Bennett continues to defend himself against grade change report
Florida Education Commissioner Tony Bennett continued to defend himself Tuesday against an Associated Press story that said he changed the grade of an Indiana charter school for political reasons. See the original AP story here.
Bennett told the Times/Herald Monday that he changed the grade for Christel House Academy last fall because it had earned a C - a sure sign that the new grading calculations were off. The A grade it ended up with better reflected its academic prowess. He said few in Indianapolis would disagree that the charter school is one of the best schools in the area.
He called it "absurd" that anyone would believe the change was politically motivated.
"That's fictitious at best and it's totally unfounded," he said Tuesday during a media call with reporters.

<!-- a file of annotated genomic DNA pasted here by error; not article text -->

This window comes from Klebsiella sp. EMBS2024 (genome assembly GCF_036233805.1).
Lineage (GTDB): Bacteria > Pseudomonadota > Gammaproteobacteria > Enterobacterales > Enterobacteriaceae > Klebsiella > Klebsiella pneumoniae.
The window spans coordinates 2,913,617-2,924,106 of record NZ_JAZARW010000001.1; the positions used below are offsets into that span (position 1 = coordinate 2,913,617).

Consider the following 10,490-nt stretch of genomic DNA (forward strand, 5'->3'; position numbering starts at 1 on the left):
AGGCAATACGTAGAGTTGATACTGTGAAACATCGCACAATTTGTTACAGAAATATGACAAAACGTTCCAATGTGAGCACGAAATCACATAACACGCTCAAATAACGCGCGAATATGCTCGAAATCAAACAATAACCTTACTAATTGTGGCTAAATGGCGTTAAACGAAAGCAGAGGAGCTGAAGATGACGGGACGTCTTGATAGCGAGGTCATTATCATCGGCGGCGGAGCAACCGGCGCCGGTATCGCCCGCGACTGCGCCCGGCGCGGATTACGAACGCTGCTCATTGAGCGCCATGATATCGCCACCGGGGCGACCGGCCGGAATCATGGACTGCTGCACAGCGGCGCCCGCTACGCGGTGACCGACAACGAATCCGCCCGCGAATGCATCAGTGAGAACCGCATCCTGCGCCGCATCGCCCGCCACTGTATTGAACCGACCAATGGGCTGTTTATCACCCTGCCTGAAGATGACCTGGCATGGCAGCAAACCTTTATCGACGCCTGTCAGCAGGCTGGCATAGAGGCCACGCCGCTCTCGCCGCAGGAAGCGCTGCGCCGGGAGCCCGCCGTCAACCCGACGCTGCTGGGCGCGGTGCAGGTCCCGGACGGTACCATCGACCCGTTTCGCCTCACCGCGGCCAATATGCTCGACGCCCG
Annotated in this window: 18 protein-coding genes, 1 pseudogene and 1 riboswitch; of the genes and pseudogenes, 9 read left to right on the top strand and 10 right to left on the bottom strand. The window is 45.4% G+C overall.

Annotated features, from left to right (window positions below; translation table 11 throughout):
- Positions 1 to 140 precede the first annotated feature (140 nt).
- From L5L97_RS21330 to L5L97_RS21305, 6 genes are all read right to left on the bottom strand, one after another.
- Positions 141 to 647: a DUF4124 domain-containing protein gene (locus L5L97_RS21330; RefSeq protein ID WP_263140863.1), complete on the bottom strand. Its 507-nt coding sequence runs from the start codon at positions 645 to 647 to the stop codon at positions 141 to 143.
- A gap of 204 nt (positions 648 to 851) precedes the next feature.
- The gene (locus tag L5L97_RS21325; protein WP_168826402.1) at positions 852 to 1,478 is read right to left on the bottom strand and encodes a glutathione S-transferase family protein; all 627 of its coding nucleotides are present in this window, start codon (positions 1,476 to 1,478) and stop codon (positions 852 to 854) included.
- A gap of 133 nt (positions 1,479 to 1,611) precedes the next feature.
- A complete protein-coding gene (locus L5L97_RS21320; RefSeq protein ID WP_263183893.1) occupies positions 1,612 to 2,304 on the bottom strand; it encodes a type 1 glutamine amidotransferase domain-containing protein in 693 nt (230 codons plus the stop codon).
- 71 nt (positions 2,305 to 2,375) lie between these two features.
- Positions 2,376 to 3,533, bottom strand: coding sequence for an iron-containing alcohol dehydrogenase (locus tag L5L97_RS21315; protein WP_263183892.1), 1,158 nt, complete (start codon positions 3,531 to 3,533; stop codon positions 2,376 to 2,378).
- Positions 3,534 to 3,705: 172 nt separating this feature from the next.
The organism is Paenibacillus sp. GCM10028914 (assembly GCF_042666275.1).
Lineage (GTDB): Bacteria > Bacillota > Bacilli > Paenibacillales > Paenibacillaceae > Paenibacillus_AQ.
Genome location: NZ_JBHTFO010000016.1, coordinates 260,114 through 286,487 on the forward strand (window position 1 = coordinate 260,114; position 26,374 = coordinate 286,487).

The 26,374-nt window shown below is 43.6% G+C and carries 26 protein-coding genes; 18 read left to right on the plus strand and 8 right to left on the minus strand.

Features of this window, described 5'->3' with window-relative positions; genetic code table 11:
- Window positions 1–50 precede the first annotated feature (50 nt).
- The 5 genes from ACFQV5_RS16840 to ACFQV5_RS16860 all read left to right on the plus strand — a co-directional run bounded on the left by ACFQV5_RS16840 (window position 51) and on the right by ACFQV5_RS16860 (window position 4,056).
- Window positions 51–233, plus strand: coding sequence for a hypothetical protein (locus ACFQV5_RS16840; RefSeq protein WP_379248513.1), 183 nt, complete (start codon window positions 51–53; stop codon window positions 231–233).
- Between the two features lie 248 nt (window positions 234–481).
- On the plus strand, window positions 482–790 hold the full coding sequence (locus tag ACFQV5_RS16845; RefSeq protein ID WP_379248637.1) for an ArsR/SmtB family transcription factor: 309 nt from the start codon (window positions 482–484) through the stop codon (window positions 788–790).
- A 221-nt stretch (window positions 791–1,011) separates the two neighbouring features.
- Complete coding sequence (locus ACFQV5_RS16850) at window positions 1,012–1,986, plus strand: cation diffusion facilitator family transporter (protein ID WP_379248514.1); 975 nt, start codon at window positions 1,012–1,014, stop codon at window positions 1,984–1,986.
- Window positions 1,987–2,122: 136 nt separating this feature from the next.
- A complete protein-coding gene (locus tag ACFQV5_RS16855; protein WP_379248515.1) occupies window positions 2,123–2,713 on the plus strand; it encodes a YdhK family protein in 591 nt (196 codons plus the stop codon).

Bennett repeatedly said Tuesday that he and his staff members were simply trying to correct a clear problem with a new formula. Indiana, while it had a school grading system for years, was using a new calculation last year in its switch from a numeric system to one with the A to F grades.
"We did nothing wrong, we did nothing covert, we did nothing secretive," he said.
What was unclear from Bennett's comments was how much Christel DeHaan, the founder of the charter school, was involved in the discussions about the school's grade. Bennett seemed to indicate that a staff member within the Indiana Department of Education had first flagged the school's grade. Later, he said the school had been in touch with the department.
It wouldn't be unusual for a school to reach out to the department about its grade, he said. That happens in Florida, he said, and was one of the reasons for a task force that met earlier this month to make recommendations about the 2013 grades. The task force, however, was the result of concerns from multiple superintendents about school grades as a whole, not a particular school.
Florida's State Board of Education, too, expressed concerns about how complex the state's system has become.